Hopefully drivers in western Pennsylvania won’t have to cringe as much at the gas pump, as the price of gasoline is going down.
Western Pennsylvania gas consumers are continuing to pay more and more at the pump.
The recent news that Giant Eagle would no longer provide discounts via foodperks did not sit well with many.
Crews worked quickly to prevent what could have been a huge disaster after a tanker truck hauling diesel fuel caught on fire in Millvale Tuesday night.
Are you tired of rising gasoline prices? Maybe you’d be interested in a car powered by natural gas. It’s cheaper than gasoline and the cars are now becoming available in our area.
Even though gas prices are dropping, wouldn’t it be nice to fill up for free?
Trying to find the best prices at the pump? KDKA.com has compiled links to help out!
If you’ve filled up lately, you know gas prices are coming down. The local average is now $3.60 a gallon, down more than 20 cents in the past month. The national average has dropped to $3.54, but we’re still paying nearly a dollar more a gallon than we were last year at this time. Those prices may be dropping, but how would you like to pay absolutely nothing for gas?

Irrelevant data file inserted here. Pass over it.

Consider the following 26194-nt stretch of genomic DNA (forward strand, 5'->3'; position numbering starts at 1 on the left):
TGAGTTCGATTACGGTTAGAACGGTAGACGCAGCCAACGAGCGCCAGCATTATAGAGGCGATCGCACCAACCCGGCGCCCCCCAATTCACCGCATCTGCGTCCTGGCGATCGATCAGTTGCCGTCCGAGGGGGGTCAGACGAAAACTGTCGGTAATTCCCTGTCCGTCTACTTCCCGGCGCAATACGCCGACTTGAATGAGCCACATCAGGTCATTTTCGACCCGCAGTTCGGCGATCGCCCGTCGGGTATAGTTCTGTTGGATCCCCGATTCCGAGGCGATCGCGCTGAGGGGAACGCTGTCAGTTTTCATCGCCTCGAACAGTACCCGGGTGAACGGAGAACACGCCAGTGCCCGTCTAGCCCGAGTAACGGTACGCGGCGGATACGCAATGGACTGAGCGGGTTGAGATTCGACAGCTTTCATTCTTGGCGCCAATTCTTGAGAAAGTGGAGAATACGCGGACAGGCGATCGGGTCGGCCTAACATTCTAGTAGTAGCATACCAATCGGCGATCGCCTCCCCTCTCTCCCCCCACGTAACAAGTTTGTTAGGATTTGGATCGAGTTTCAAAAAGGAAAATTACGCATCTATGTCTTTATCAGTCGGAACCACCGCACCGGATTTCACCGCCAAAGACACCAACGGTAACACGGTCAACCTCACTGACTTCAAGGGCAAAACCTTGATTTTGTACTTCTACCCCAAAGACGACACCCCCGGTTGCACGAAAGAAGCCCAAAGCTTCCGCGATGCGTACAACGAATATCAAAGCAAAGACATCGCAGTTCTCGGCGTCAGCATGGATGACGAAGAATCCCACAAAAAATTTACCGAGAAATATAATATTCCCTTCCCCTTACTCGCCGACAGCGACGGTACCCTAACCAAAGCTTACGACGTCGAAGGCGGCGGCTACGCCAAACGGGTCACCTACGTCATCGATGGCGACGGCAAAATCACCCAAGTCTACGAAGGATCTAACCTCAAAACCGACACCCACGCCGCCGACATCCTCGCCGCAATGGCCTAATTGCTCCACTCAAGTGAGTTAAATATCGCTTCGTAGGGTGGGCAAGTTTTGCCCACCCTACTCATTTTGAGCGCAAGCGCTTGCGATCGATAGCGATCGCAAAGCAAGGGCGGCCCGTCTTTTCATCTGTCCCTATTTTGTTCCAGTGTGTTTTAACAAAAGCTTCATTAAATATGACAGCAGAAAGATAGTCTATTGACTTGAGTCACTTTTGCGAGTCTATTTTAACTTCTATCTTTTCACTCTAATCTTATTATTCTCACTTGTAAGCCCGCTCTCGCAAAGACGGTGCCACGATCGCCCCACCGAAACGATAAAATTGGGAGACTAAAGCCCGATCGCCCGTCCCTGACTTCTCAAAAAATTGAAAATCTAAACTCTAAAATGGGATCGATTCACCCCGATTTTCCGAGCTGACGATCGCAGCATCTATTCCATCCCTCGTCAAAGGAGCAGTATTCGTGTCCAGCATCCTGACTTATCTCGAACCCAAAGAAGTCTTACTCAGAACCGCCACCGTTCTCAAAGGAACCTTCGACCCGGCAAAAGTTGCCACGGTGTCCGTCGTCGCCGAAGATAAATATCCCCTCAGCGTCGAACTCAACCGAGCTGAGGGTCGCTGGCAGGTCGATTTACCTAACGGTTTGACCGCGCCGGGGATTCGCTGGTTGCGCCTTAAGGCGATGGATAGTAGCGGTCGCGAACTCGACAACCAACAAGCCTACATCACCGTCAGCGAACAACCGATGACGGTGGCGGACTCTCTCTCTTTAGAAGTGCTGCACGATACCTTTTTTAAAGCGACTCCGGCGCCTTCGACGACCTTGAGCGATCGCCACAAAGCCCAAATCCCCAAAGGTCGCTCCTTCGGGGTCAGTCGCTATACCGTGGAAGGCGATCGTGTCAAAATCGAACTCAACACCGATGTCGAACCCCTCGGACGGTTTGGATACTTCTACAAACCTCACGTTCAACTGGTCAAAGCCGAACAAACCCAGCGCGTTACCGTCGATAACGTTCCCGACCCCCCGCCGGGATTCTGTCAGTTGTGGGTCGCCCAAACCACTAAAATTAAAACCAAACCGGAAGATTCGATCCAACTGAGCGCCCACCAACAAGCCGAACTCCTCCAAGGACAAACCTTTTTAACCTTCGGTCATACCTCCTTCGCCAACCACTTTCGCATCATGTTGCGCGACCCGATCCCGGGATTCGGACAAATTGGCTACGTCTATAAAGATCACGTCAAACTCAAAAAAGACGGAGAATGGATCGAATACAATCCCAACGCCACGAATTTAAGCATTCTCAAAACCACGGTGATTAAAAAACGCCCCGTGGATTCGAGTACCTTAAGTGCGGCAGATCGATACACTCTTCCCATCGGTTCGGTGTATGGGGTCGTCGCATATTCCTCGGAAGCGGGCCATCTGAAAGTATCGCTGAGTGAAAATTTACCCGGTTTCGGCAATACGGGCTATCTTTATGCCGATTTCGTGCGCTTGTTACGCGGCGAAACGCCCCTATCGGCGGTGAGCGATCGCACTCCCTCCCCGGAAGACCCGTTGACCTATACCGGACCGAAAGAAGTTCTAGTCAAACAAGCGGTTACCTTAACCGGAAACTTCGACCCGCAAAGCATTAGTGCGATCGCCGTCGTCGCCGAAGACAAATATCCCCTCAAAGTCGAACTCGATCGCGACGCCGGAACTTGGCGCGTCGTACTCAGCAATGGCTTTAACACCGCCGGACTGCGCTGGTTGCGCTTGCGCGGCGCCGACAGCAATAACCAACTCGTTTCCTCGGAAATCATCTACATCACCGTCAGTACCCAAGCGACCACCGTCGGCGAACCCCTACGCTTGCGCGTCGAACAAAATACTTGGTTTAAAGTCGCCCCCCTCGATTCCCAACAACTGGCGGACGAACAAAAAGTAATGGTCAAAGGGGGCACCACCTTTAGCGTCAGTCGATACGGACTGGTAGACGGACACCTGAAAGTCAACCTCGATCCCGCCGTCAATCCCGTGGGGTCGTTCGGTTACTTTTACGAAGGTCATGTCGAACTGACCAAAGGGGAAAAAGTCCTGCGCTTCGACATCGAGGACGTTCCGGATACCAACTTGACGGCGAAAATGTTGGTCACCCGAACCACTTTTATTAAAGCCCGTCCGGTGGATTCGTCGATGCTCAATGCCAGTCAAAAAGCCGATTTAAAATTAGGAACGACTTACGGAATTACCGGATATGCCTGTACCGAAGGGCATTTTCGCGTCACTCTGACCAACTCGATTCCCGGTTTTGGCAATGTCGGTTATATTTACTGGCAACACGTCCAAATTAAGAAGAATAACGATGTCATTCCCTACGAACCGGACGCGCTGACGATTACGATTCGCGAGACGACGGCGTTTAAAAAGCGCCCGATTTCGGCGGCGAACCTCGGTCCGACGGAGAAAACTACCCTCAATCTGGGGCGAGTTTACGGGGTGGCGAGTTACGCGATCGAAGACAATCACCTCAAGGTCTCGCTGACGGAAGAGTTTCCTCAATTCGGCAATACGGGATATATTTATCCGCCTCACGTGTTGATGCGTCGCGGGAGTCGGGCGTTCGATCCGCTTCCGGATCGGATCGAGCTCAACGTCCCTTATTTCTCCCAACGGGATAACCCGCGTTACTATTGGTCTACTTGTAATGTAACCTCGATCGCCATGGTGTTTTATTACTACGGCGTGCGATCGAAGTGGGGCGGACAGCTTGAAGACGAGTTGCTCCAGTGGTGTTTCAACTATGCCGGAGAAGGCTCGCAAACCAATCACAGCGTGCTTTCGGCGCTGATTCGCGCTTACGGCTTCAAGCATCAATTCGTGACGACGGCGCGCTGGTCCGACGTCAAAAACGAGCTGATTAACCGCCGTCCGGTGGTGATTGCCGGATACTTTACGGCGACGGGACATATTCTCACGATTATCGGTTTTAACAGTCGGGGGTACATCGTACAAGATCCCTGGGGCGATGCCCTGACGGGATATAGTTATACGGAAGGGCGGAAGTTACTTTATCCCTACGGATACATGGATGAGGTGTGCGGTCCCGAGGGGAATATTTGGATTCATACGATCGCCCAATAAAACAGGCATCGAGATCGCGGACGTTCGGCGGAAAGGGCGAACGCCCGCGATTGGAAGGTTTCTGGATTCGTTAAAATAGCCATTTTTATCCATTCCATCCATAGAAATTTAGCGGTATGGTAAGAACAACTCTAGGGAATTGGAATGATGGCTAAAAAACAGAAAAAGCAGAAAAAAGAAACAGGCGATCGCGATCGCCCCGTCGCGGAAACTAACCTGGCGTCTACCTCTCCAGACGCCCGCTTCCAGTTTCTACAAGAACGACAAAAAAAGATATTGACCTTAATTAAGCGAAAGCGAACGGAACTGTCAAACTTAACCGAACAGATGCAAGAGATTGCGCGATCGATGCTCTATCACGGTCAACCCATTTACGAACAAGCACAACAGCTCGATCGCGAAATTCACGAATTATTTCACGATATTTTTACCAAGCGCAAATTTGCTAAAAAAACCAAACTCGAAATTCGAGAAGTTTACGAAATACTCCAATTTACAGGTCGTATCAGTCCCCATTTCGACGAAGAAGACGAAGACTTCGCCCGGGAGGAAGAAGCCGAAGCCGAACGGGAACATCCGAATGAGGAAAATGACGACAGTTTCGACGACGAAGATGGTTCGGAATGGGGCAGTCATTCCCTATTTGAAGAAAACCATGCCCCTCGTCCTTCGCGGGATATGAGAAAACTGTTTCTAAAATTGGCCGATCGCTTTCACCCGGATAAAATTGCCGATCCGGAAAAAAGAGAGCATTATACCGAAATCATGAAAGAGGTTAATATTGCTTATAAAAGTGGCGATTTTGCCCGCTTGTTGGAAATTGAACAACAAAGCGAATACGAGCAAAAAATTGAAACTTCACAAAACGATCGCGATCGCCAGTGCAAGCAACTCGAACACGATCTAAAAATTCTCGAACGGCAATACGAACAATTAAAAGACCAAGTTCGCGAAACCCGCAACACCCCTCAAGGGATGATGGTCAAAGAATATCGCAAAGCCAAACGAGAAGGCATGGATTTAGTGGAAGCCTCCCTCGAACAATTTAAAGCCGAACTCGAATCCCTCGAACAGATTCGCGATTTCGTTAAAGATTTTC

With the steep prices for gasoline, drivers are always looking for ways to save a few pennies at the pump. However, some of the ways you think might be saving money may just be myths.
The EPA has denied a waiver that would have eased the gasoline shortage in the Pittsburgh area.
KDKA AM’s Larry and John talk to suppliers and listeners about gas stations running out of gas and raising prices.
Gas prices continue to climb as the national average closes in on $4 a gallon. It’s hard to watch. As the price the rolls up, you notice just how much – or how little – gas you’re getting.
Higher gas prices are hurting consumers in a lot of ways, but there’s also been an impact on the price of groceries. Inflation is back and it couldn’t come at a worse time.
KDKA AM’s Mike Pintek spoke with Rayola Dougher, the American Petroleum Institute’s Senior Policy Advisor.
Because gasoline prices have risen, the state’s gasoline revenues have diminished and is causing concern from our state leaders.
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